Tougher chemical requirements under the new EU Toy Safety Directive that will take effect in July are expected to increase pressure on toy exports to the EU, exporters told the Global Times Wednesday.
Exports to the EU have already taken a hit amid sluggish demand, higher labor costs and a rising yuan, and the tougher chemical restrictions would add to quality assurance costs for toy manufacturers, Liu Ziqin, manager of the toy department at Jiangsu High Hope Zhongding Co, told the Global Times Wednesday.
The EU is currently the company's second largest toy export destination after the US, according to Liu, who disclosed that some EU clients have already requested that the company's toy production be in compliance with the new rules.
The overall operating costs of the toy business are estimated to rise roughly 10 percent over the next year after the new requirements come into force, Liu said, and "production time will be prolonged as well due to stricter quality check procedures."
She also stressed that export orders and profits will therefore likely shrink further. Liu's company had considered transferring its toy plants to Southeast Asian countries to cut manufacturing costs, but has yet to do so due to a lack of the materials and facilities required for toy production in those countries.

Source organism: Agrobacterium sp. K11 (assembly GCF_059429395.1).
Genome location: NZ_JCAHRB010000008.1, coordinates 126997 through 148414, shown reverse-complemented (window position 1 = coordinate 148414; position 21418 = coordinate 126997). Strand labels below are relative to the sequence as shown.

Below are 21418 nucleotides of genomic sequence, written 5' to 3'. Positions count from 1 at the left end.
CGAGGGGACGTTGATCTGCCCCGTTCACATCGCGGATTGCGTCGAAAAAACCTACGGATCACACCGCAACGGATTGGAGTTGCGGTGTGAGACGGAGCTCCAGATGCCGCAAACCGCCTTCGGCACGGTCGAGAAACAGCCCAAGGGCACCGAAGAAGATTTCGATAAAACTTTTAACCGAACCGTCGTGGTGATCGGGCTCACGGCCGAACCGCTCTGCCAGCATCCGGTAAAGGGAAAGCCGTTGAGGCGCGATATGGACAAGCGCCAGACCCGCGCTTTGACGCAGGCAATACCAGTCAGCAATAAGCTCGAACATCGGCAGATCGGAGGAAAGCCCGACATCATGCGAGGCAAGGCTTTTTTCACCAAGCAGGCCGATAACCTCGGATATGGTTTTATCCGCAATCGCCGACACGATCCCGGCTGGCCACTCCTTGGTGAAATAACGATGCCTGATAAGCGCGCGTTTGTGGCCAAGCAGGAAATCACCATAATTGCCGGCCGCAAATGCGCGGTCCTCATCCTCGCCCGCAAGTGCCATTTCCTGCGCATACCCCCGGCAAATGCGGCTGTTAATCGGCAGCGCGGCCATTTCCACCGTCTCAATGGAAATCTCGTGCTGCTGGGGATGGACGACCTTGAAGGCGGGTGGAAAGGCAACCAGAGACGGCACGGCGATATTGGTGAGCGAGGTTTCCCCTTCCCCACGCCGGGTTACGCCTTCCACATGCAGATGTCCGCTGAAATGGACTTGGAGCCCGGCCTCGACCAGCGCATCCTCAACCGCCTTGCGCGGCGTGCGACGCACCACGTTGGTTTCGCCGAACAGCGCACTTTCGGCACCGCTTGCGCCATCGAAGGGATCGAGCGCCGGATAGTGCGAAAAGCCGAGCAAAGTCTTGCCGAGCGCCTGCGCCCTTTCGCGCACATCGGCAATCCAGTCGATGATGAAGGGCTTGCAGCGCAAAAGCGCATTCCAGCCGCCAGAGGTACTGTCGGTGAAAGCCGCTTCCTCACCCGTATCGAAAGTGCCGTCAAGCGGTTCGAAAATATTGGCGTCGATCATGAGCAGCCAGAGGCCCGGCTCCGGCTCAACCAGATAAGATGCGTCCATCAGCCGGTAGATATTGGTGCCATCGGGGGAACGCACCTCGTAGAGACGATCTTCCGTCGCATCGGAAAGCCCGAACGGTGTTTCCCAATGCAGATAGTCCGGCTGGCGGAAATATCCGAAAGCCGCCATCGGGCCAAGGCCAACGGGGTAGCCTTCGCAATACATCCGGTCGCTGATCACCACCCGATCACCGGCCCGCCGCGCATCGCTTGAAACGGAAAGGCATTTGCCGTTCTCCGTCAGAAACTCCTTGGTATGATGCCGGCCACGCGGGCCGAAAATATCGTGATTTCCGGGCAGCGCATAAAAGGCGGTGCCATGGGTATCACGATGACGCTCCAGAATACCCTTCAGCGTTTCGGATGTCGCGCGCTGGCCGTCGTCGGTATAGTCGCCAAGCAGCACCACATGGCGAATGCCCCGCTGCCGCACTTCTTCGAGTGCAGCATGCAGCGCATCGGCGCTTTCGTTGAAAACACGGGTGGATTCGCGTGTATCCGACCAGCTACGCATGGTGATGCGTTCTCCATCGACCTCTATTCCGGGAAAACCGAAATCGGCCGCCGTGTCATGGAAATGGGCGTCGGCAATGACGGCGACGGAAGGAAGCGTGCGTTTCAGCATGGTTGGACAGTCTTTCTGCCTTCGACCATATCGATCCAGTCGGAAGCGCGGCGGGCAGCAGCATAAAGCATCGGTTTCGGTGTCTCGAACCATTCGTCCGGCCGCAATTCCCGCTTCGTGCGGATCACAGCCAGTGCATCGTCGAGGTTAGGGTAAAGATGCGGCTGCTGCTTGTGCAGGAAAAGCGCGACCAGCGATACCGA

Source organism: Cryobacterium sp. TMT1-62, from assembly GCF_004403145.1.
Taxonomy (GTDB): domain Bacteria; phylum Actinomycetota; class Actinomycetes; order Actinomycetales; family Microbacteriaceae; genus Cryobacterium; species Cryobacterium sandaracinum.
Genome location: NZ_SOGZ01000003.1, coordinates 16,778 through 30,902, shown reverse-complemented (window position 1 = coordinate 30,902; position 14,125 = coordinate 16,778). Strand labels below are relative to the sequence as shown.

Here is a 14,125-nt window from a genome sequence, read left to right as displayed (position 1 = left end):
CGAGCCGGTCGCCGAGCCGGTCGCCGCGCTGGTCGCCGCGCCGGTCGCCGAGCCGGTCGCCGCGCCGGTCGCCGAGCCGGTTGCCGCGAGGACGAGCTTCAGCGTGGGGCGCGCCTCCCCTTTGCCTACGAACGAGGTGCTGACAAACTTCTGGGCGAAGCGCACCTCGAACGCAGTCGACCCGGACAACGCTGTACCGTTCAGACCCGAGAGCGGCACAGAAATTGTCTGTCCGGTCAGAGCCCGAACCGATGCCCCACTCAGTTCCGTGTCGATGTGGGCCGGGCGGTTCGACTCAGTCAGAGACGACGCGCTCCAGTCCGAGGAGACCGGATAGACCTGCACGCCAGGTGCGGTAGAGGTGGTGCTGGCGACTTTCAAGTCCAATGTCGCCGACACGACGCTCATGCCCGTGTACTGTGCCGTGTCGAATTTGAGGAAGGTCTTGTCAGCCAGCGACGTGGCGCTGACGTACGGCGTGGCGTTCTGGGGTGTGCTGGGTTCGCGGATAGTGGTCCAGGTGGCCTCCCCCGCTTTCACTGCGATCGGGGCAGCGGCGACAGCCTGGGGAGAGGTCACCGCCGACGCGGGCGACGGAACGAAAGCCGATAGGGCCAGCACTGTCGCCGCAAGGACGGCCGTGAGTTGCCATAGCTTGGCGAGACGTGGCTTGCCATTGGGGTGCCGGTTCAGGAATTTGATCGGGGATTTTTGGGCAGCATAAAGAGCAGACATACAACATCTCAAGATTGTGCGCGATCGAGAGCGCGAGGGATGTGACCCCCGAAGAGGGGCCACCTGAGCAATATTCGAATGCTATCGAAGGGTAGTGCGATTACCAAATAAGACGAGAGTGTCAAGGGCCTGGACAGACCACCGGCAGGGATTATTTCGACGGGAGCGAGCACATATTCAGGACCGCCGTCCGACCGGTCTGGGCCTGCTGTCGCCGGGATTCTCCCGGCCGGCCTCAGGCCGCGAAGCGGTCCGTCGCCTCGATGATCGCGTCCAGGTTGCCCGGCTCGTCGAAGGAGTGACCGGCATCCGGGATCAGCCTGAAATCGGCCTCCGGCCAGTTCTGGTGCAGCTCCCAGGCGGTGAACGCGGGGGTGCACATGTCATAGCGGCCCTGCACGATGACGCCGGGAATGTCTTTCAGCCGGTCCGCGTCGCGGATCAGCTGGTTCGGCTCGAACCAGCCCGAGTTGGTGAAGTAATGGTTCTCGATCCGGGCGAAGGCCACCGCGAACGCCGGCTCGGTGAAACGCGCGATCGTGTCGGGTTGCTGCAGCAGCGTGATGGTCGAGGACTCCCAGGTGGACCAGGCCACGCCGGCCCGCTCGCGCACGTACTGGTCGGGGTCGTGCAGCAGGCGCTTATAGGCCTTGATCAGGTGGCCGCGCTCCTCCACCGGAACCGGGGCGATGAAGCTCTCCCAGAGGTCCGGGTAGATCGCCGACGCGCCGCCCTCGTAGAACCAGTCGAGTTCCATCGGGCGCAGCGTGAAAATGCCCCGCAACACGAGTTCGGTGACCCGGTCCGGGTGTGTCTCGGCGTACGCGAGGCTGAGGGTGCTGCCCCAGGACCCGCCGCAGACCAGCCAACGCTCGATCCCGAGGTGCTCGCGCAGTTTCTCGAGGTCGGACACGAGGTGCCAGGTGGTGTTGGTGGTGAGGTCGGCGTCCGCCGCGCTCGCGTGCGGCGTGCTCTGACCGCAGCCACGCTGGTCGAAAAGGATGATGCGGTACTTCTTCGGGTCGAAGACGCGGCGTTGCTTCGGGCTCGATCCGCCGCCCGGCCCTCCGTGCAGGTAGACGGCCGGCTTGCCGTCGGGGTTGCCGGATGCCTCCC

Except for the chemical requirements, the general provisions of the new EU Toy Safety Directive took effect on July 20, 2011. The chemical provisions, which include restrictions on toxic elements and certain fragrances, will take effect on July 20 this year and are the EU's toughest rules on toy safety to date.
EU companies have been undercutting prices of China-made toy products, and the tightened rules would make it tougher to export to the EU, a staffer surnamed Liu with the international business division of a toy manufacturing company in Dongguan, South China's Guangdong Province, told the Global Times Wednesday on condition of anonymity.
In recent years, the EU toy market has increasingly raised the bar to entry, which helps improve the global toy industry but also raises costs for toy manufacturers, the China Business News reported Wednesday citing Zhao Mingqiao, an expert with the Guangdong Testing Institute of Product Quality Supervision.
The new requirements under the directive are likely to have a heavy impact on toy exports, Zhao said, forecasting a 5 to 10 percent rise in companies' costs across the sector.
In the first five months of this year, China's exports of toy products rose by 2.7 percent year-on-year, slowing down from the first four months.